Mildew and Vanilla

For me, true bliss is a place where a shelf is full of well-worn paperback books.


I like books. Not just reading them, but the things themselves. I grew up in the 70s, and the older I get, the more I find myself picking up copies of books that date from back then--paperbacks mostly--in used bookstores or at rummage sales.

Some of these purchases can be rationalized.

This might come in handy at some point

, I’ll say to myself as I lay down two dollars for a copy of some novel or nonfiction book that I know won’t really ever come in handy at all. The truth is I just like the feel--the atmosphere--of the thing. I have, for example, at least three different editions of Herman Hesse’s famously hard-to-get-into novel "The Glass Bead Game." The first copy I bought for the perfectly sensible reason that I still, at some point in my life, intended to try to read it. The second copy? Well, I just liked it. It was the old Bantam paperback edition that I used to see on countless peoples’ shelves back when I was a kid and a teenager. The pages had yellowed around the edges in that particular kind of way that Bantam paperbacks--as opposed to, say, Dell or Ballantine paperbacks--do. And when I held it up to my face and flipped the pages, it had that smell that so many paperbacks from back then have--vaguely like vanilla, with a faint touch of the mildew it no doubt picked up over the course of decades in someone’s attic or summer house.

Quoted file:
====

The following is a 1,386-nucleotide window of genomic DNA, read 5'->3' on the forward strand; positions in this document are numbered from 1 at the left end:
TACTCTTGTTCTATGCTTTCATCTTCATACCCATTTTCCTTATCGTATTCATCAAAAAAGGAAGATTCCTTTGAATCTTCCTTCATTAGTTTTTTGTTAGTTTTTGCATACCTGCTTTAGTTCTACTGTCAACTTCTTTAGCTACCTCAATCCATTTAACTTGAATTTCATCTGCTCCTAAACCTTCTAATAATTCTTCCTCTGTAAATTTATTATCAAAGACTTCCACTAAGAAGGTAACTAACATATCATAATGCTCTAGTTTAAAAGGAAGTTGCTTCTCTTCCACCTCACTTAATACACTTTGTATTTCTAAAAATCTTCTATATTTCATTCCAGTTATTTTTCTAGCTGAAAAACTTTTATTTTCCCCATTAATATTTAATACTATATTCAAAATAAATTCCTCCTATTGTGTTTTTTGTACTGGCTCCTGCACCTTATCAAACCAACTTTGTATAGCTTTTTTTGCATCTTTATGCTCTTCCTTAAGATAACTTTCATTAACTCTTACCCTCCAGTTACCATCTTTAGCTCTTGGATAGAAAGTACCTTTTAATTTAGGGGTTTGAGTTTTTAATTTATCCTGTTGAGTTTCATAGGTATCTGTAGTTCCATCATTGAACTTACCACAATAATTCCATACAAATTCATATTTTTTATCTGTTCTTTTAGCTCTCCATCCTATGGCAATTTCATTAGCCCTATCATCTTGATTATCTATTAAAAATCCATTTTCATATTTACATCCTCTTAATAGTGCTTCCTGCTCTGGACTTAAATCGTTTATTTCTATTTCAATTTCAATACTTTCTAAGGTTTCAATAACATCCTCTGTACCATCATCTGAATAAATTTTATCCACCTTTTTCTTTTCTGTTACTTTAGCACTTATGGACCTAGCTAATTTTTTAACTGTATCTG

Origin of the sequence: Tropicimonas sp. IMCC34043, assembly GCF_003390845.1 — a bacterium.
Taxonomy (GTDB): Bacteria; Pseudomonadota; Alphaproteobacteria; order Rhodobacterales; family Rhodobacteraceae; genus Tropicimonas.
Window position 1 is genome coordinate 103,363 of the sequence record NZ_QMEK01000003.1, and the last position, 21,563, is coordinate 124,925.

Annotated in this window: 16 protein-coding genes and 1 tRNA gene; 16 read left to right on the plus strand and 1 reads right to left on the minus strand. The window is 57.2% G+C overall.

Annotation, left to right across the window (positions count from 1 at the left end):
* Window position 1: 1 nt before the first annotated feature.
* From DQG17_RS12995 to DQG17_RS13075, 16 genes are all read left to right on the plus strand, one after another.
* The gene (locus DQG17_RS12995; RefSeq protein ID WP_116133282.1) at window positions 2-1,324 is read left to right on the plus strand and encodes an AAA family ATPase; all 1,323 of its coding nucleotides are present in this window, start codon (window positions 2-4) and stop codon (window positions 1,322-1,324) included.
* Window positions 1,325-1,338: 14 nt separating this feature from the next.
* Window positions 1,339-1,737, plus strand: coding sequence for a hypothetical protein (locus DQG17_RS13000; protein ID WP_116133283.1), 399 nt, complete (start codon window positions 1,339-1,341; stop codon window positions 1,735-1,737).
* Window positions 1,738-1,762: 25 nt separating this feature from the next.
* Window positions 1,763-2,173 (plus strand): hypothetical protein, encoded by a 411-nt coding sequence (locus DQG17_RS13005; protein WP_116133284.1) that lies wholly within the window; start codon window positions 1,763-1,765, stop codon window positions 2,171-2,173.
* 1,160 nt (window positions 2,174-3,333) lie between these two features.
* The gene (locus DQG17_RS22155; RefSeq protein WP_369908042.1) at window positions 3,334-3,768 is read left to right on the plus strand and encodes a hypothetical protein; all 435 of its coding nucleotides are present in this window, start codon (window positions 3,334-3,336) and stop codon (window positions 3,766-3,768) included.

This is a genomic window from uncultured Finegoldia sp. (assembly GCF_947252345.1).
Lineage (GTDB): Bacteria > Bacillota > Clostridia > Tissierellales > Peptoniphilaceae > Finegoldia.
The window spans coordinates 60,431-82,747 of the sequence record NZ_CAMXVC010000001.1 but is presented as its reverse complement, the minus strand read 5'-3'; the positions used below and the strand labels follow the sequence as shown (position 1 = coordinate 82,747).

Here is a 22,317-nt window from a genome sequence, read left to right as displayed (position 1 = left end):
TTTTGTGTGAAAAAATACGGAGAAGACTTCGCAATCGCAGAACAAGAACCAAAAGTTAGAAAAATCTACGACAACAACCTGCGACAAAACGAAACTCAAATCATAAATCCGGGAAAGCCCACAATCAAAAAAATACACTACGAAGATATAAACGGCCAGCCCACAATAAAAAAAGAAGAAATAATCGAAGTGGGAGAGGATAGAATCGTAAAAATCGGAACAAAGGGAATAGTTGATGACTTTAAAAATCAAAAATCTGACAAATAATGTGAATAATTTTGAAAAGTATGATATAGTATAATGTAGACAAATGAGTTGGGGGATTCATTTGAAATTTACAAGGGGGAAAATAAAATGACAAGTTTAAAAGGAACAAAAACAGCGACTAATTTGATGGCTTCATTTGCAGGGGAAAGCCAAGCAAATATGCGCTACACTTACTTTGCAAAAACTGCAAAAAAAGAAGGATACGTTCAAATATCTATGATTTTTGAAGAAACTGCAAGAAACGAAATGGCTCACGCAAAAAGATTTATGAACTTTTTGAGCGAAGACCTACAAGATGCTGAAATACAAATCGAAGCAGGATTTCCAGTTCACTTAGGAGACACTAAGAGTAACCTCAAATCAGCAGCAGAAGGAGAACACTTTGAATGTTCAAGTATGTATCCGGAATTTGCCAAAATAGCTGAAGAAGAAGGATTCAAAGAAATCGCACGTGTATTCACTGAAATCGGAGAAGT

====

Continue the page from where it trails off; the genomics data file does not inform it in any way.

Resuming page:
How could I not buy it?

My third copy of "The Glass Bead Game"? Another Bantam edition, but an older one, in which the yellowing process was further along, and the smell of vanilla was more pronounced. This one, in addition, had only cost a quarter, so I really had no choice but to buy it as well. Who was to say? Maybe when I did finally get around to reading the book I’d like it so much that I’d want to pass one or two of my copies along. Now I had them, just in case I did.

On one level, of course, all of this is very easy to explain. It’s another case of that mild psychological malady that Pierre Teilhard de Chardin called “collectionism” which so many people suffer from, and which I wrote about in a

previous post about the knick-knacks I have on my desk at work
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Ptolemy Tompkins
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